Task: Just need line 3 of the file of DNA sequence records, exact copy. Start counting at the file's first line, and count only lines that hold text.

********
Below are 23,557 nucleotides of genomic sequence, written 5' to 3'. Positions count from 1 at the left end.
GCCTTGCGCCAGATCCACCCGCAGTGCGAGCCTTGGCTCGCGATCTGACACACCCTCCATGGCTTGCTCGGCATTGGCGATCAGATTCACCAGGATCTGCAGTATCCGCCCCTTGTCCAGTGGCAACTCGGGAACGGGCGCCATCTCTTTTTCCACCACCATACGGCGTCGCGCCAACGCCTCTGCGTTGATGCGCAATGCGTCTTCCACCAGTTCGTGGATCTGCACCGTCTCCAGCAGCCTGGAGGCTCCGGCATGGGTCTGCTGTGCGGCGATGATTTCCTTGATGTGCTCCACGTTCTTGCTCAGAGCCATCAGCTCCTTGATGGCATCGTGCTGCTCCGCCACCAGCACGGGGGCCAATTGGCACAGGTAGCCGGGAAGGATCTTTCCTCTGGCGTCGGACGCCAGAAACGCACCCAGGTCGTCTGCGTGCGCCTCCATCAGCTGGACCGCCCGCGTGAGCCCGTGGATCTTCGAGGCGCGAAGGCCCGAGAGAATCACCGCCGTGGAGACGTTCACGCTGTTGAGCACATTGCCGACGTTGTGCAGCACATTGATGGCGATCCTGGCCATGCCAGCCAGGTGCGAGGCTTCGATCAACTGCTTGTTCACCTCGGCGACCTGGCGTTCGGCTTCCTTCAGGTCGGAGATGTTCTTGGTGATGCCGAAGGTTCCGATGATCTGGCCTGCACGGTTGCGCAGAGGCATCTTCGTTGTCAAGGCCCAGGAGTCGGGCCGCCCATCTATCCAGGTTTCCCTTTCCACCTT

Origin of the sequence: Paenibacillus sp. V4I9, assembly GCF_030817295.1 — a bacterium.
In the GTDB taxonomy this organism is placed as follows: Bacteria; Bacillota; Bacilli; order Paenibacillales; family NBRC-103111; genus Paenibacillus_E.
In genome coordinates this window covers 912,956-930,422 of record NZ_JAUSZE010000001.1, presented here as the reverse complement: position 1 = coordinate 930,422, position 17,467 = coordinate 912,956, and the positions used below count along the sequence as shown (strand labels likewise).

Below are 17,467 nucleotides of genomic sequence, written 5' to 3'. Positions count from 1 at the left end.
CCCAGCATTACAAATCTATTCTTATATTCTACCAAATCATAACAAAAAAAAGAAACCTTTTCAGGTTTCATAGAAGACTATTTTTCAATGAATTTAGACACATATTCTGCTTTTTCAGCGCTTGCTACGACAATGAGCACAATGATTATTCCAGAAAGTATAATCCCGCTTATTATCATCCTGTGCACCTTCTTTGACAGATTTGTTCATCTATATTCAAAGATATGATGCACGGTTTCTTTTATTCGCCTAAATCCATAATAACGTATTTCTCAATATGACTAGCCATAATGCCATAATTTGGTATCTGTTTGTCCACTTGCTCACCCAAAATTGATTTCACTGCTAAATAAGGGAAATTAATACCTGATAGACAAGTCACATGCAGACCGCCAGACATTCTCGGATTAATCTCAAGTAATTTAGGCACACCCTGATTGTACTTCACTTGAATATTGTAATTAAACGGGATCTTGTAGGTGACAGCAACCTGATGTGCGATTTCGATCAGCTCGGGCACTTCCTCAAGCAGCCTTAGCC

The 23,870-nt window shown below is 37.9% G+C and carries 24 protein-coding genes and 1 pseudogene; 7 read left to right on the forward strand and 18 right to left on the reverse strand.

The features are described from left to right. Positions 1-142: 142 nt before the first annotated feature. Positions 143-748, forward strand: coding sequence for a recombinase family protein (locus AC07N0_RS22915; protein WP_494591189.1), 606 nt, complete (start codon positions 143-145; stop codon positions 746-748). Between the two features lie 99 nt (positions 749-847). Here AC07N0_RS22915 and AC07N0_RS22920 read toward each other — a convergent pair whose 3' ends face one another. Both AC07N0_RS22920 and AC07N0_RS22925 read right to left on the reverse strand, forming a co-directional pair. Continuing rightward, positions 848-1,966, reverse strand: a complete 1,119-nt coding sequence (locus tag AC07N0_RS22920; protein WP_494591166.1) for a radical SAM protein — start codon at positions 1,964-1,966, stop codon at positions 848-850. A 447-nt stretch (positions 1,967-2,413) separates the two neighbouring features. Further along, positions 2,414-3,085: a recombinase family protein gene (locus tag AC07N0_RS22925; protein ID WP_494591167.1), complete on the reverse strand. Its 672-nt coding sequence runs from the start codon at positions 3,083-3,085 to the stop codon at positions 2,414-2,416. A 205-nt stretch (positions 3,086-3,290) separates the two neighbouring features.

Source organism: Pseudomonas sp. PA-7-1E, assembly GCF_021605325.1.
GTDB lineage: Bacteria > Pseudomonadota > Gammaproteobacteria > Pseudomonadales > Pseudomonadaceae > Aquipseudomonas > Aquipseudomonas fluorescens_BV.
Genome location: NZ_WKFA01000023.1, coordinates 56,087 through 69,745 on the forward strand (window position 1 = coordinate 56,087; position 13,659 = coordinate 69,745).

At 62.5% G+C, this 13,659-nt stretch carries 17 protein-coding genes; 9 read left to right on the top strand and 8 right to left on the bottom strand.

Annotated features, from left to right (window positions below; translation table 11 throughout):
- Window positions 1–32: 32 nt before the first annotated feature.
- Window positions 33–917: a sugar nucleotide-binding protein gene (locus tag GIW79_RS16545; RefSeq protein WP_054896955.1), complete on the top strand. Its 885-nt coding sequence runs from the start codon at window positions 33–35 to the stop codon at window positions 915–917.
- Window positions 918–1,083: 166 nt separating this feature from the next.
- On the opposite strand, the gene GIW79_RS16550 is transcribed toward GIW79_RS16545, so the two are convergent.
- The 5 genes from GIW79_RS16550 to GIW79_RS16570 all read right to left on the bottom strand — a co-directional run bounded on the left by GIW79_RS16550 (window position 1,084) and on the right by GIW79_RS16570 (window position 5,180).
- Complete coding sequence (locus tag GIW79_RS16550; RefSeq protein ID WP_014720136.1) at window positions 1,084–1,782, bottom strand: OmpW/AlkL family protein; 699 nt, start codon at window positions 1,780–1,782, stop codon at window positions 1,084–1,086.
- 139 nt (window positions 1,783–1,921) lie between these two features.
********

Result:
Origin of the sequence: Paenibacillus sp. V4I9, assembly GCF_030817295.1 — a bacterium.